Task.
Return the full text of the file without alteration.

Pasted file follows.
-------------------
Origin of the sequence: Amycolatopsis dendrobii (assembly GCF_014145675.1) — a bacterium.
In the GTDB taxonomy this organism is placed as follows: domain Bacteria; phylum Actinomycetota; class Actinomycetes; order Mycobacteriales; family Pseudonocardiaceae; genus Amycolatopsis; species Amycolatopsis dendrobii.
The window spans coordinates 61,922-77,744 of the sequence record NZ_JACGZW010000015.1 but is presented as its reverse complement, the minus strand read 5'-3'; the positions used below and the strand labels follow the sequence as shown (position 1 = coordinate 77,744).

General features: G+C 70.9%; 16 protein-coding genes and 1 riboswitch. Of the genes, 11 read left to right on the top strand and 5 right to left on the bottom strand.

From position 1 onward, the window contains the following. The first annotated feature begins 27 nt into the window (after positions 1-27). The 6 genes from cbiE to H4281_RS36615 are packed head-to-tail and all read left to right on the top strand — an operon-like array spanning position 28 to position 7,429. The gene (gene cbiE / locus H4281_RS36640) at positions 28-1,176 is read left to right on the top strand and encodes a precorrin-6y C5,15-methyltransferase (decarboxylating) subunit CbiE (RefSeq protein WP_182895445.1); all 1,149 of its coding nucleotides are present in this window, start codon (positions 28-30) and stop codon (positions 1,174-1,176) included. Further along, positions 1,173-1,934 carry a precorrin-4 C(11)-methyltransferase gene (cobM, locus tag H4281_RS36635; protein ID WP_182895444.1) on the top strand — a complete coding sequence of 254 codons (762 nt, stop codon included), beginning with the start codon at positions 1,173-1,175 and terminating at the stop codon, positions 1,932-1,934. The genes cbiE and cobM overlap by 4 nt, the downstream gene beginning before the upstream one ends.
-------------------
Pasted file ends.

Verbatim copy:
Origin of the sequence: Amycolatopsis dendrobii (assembly GCF_014145675.1) — a bacterium.
In the GTDB taxonomy this organism is placed as follows: domain Bacteria; phylum Actinomycetota; class Actinomycetes; order Mycobacteriales; family Pseudonocardiaceae; genus Amycolatopsis; species Amycolatopsis dendrobii.
The window spans coordinates 61,922-77,744 of the sequence record NZ_JACGZW010000015.1 but is presented as its reverse complement, the minus strand read 5'-3'; the positions used below and the strand labels follow the sequence as shown (position 1 = coordinate 77,744).

General features: G+C 70.9%; 16 protein-coding genes and 1 riboswitch. Of the genes, 11 read left to right on the top strand and 5 right to left on the bottom strand.

From position 1 onward, the window contains the following. The first annotated feature begins 27 nt into the window (after positions 1-27). The 6 genes from cbiE to H4281_RS36615 are packed head-to-tail and all read left to right on the top strand — an operon-like array spanning position 28 to position 7,429. The gene (gene cbiE / locus H4281_RS36640) at positions 28-1,176 is read left to right on the top strand and encodes a precorrin-6y C5,15-methyltransferase (decarboxylating) subunit CbiE (RefSeq protein WP_182895445.1); all 1,149 of its coding nucleotides are present in this window, start codon (positions 28-30) and stop codon (positions 1,174-1,176) included. Further along, positions 1,173-1,934 carry a precorrin-4 C(11)-methyltransferase gene (cobM, locus tag H4281_RS36635; protein ID WP_182895444.1) on the top strand — a complete coding sequence of 254 codons (762 nt, stop codon included), beginning with the start codon at positions 1,173-1,175 and terminating at the stop codon, positions 1,932-1,934. The genes cbiE and cobM overlap by 4 nt, the downstream gene beginning before the upstream one ends.